11/07/2013 10:11 am ET Updated Jan 23, 2014

Weak Economic Growth

Economists of all political persuasions continue to wring their hands in despair about the weak economy. Historically, recessions are supposed to give way to robust expansions. As a rule, the deeper the recession, the more robust the recovery. The Great Recession we just went through was the deepest of all, so conventional wisdom says we should be in the midst of an economic boom.

The reality of course is that we are adrift in an anemic recovery characterized by 2 percent growth and stubbornly high unemployment, and it just keeps on keeping on with no end in sight. (The third quarter came in at 2.8 percent, but almost a point of that was inventory expansion, and it is still well below the annual growth of about 3.5 percent we have had since WWII, even factoring in occasional recessions.) This is new. So what gives?

The answer according to some economists is a new economic reality -- anemic growth as far as the eye can see. In the October 28 Barron's, Jonathan R. Laing, distilling wisdom from a diverse population of economists, contends we are embarked upon a new slow-growth era which is the natural result of weak growth in population and declining gains in productivity.

The connection between demographics and productivity growth and economic growth is well understood. A growing population means growing demand, at least if the people are gainfully employed. Productivity growth means more wealth is being produced at less cost. The result is economic growth.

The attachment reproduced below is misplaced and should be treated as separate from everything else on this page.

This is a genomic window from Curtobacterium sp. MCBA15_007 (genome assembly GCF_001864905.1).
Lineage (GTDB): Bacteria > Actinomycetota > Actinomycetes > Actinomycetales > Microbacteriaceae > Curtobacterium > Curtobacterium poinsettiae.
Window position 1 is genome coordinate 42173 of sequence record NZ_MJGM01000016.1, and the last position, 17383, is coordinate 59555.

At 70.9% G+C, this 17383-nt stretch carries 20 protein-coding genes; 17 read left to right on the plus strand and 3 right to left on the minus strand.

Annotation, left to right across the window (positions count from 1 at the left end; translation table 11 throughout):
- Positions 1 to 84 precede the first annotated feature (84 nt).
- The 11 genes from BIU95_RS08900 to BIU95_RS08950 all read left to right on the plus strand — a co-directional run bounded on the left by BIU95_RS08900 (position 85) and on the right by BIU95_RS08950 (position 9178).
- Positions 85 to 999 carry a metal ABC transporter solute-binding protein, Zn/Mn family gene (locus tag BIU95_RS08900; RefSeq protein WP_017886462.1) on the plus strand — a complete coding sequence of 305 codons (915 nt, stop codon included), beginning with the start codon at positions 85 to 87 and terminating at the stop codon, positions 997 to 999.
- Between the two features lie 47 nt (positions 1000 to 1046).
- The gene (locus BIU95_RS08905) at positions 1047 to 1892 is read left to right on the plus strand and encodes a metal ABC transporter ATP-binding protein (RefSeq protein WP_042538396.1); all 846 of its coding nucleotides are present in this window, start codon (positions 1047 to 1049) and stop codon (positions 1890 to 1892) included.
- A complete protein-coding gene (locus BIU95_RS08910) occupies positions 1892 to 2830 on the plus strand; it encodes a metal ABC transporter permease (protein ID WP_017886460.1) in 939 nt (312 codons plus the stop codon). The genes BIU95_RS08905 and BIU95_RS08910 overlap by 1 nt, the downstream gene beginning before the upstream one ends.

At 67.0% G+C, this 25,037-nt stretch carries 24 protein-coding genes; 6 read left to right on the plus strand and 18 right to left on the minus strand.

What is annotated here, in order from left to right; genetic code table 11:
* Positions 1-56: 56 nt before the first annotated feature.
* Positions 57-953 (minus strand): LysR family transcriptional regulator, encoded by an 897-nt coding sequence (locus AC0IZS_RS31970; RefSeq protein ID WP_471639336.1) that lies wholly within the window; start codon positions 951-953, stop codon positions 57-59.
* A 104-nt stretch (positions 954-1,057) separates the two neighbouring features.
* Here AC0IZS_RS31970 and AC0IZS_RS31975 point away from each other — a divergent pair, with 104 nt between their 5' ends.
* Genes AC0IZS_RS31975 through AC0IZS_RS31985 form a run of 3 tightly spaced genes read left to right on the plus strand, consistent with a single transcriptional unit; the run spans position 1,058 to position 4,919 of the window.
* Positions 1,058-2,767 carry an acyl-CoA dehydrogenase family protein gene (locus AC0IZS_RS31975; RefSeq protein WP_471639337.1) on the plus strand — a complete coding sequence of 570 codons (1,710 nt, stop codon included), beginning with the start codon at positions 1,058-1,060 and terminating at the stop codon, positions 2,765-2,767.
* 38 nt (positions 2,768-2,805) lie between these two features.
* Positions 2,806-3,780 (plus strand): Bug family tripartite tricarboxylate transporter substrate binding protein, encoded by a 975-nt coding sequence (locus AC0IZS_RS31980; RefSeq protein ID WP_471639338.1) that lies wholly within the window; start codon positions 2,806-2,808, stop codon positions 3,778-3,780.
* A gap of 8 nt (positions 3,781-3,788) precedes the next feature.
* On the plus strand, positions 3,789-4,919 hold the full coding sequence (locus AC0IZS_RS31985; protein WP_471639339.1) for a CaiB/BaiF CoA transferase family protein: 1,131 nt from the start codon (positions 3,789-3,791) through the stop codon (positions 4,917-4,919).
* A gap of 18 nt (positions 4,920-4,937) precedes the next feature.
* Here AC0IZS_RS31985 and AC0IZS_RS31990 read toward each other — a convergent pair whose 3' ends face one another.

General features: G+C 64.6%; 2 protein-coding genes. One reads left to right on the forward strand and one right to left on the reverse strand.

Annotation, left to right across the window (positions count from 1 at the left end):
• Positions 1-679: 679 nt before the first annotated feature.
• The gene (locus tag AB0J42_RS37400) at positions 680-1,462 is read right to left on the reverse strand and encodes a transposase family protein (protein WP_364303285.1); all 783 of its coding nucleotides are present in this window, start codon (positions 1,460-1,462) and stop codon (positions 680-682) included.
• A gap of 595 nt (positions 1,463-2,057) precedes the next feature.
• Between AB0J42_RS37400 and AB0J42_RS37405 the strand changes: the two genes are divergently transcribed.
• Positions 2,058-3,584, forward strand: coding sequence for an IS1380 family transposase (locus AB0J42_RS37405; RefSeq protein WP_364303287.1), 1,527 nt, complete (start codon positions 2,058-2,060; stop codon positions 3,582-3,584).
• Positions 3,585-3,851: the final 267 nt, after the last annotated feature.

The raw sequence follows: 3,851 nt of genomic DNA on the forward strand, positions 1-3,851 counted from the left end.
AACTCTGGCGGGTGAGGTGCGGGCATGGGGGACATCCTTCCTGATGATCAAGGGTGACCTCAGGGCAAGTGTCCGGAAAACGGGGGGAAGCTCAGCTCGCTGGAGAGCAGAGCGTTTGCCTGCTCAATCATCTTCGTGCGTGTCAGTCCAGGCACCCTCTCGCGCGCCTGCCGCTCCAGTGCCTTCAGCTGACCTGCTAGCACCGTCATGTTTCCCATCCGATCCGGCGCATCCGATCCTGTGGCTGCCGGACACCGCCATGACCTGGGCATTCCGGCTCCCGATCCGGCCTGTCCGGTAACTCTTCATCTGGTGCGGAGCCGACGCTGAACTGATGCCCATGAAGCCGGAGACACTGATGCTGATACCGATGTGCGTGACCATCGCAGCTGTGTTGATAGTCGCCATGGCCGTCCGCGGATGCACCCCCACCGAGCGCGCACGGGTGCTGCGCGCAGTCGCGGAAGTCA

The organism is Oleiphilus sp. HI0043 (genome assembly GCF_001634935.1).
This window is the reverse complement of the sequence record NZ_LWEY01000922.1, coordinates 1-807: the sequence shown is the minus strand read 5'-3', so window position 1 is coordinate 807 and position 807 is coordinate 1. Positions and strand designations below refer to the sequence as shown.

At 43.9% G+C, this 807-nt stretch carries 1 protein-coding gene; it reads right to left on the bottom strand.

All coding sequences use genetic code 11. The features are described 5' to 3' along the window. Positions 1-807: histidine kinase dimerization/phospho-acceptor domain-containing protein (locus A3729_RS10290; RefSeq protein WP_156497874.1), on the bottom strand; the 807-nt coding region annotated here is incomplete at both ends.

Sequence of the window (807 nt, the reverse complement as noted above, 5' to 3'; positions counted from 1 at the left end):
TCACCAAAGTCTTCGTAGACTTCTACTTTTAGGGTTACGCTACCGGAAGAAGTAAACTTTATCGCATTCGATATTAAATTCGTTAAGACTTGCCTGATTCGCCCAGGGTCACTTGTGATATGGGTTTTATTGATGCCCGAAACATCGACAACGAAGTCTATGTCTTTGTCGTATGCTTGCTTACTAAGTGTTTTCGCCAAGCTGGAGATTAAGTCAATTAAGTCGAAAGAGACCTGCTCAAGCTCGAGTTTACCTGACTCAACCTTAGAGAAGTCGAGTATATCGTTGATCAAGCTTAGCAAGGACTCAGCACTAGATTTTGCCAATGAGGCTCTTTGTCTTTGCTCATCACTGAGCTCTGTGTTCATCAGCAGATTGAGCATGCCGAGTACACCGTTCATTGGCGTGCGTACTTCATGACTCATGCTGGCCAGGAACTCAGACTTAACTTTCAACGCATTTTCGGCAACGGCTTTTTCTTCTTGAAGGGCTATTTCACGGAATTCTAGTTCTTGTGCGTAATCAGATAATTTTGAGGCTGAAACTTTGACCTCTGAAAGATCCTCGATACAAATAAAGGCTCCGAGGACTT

But our population has been leveling off, like that in most of the advanced nations, because prosperity leads to smaller families. And productivity gains are likewise in the tank, in part because of declining investment in R&D. In the last three years, nonfarm productivity has increased at a historically weak 0.7 percent annual rate.

Laing contends, and I believe rightly, that weak growth will lead to bad things -- a deepening divide between rich and poor, unsustainable pressure on entitlement programs, and increased political polarization. All really bad stuff.

I appreciate this analysis and am concerned about it, but I am perhaps not as pessimistic as Laing and the others he cites in his article. Our demographic situation is not nearly as bad as in many other advanced nations. We have had, at least until recently, a strong tide of immigration that adds to our population. We need major immigration reform, particularly that which increases the influx of skilled workers. And for a variety of reasons, not all of them economic, a growing number of working Americans are staying in the work force well beyond standard retirement age.

Also, I do not believe the slump in productivity is permanent. Technology is racing ahead on several fronts. Our manufacturing, already in the vanguard of innovation, is on the cusp of major new breakthroughs. In the next few years, we will see huge strides in productivity. Even so, the new consensus of an era of slow growth -- if it really is a consensus -- is sobering. We should all be demanding that Washington move on immigration reform, major investments in R&D and advanced manufacturing initiatives that have bipartisan support.

Jerry Jasinowski, an economist and author, served as President of the National Association of Manufacturers for 14 years and later The Manufacturing Institute. You may quote from this with attribution. Let me know if you would like to speak with Jerry. November 2013